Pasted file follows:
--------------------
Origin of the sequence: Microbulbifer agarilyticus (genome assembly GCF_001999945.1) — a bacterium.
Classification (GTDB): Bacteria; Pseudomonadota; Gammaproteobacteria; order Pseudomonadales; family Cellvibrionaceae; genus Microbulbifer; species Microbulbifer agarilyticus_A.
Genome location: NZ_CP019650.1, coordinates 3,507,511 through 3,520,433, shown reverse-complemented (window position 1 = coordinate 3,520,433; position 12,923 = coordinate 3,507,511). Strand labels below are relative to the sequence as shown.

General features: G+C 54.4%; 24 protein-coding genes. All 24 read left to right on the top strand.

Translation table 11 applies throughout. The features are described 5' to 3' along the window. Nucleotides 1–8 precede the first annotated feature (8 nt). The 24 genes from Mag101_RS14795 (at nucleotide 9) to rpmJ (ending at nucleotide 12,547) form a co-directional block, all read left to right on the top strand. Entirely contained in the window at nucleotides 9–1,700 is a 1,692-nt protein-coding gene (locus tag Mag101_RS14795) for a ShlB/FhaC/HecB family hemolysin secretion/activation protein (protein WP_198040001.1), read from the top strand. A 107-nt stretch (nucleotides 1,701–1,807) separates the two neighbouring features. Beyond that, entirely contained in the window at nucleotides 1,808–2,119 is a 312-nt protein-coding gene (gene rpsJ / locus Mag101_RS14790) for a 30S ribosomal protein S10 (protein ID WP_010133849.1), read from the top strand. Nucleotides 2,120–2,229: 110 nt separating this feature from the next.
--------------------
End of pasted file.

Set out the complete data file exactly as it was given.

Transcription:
Origin of the sequence: Microbulbifer agarilyticus (genome assembly GCF_001999945.1) — a bacterium.
Classification (GTDB): Bacteria; Pseudomonadota; Gammaproteobacteria; order Pseudomonadales; family Cellvibrionaceae; genus Microbulbifer; species Microbulbifer agarilyticus_A.
Genome location: NZ_CP019650.1, coordinates 3,507,511 through 3,520,433, shown reverse-complemented (window position 1 = coordinate 3,520,433; position 12,923 = coordinate 3,507,511). Strand labels below are relative to the sequence as shown.

General features: G+C 54.4%; 24 protein-coding genes. All 24 read left to right on the top strand.

Translation table 11 applies throughout. The features are described 5' to 3' along the window. Nucleotides 1–8 precede the first annotated feature (8 nt). The 24 genes from Mag101_RS14795 (at nucleotide 9) to rpmJ (ending at nucleotide 12,547) form a co-directional block, all read left to right on the top strand. Entirely contained in the window at nucleotides 9–1,700 is a 1,692-nt protein-coding gene (locus tag Mag101_RS14795) for a ShlB/FhaC/HecB family hemolysin secretion/activation protein (protein WP_198040001.1), read from the top strand. A 107-nt stretch (nucleotides 1,701–1,807) separates the two neighbouring features. Beyond that, entirely contained in the window at nucleotides 1,808–2,119 is a 312-nt protein-coding gene (gene rpsJ / locus Mag101_RS14790) for a 30S ribosomal protein S10 (protein ID WP_010133849.1), read from the top strand. Nucleotides 2,120–2,229: 110 nt separating this feature from the next.